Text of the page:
This morning I had the pleasure of meeting Vicki Dawson, the founder of the Children's Sleep Charity, during one of her workshops to local foster-care professionals.
During the break she and I chatted about the difficulty parents have when discussing sleep on social media because of the highly emotive responses that can be generated.
I brought up the relevance of L.I.F.E.M.O.R.T.S as an explanation of the rage and other amygdala-based responses (i.e. fight, flight or freeze) that can be triggered.
This mnemonic, proposed by neuroscientist R Douglas Fields in his book 'Why We Snap', is discussed in the Understanding Preschoolers course I run, but as you'll see below, it very much applies to adults too.
So, you may experience a 'rage' response if someone else's actions or words trigger (conscious or unconscious) thoughts related to one of more of the following categories:
In the context of sleep, several of these LIFEMORTS could be in play when discussing our children's sleep:
We might be so sleep deprived that our child's sleep is making us physically and mentally ill.
We might be insulted by the less-than-empathetic listening skills of friends and family.
We may feel rage towards a non-sleeping child for hurting the well-being of their siblings.
Ever felt touched out by your child invading your personal space? It can happen when bedsharing, hair twiddling, or if our child is still in the living room later in the evening than you would like.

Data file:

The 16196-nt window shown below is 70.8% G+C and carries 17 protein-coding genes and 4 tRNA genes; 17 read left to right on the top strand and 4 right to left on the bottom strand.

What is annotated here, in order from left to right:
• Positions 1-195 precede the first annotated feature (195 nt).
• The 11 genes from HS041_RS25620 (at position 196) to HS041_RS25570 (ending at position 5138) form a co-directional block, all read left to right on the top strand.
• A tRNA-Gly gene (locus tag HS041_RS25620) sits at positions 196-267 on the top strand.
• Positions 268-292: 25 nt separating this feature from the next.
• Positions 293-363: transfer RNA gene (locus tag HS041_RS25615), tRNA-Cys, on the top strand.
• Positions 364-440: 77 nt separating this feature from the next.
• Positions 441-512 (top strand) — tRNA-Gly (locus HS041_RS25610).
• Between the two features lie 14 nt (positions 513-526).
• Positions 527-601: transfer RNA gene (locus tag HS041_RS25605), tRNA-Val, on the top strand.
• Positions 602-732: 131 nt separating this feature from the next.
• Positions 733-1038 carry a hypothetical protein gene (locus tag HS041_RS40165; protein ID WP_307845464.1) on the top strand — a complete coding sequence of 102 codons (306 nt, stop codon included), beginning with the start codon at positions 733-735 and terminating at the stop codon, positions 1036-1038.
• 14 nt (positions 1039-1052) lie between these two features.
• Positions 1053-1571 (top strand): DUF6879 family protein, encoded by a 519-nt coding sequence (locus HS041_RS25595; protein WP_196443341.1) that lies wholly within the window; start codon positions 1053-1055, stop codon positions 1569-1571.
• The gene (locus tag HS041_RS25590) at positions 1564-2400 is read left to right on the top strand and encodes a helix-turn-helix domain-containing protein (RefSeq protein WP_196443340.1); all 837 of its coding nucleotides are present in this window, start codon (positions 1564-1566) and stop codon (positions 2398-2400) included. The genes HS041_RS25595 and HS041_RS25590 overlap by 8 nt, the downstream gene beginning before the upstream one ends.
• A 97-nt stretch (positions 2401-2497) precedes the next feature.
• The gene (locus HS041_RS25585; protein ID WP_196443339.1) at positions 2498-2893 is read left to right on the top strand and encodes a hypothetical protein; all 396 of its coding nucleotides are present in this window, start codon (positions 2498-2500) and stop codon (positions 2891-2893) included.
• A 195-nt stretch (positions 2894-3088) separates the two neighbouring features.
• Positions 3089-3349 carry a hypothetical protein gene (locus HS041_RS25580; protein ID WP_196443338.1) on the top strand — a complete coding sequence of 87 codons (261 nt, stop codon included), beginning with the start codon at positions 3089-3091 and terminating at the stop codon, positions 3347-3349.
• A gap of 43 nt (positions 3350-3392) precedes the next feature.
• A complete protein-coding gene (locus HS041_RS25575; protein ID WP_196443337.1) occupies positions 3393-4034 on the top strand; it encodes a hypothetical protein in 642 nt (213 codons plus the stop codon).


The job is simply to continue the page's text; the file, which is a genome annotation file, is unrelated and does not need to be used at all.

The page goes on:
If we believe that our child should be sleeping through, even if it's not biologically normal, we will feel rage while dealing with their night wakings. Sleep deprivation also impacts on our ability to conduct our usual daily rituals and habits.
Some parents suffer so much with their children's sleep that they limit or give up work. Thus sleep can have a direct impact on the family's finances.
This is a big one online. In life, we usually gravitate towards others who we identify with because it feels safer and more pleasant. From there though, it is just one short step into the 'Them' and 'Us' mentality that plagues social media and other platforms.
We give ourselves the label 'parents', but we also carry the identities 'individual', 'partner', 'friend', 'professional', etc. If our child's (lack of) sleep stops us being ourselves, it is no surprise that we might be triggered into a rage response.
Where have you spotted the LIFEMORTS triggers in your own parenting (or life in general - road rage, etc.)?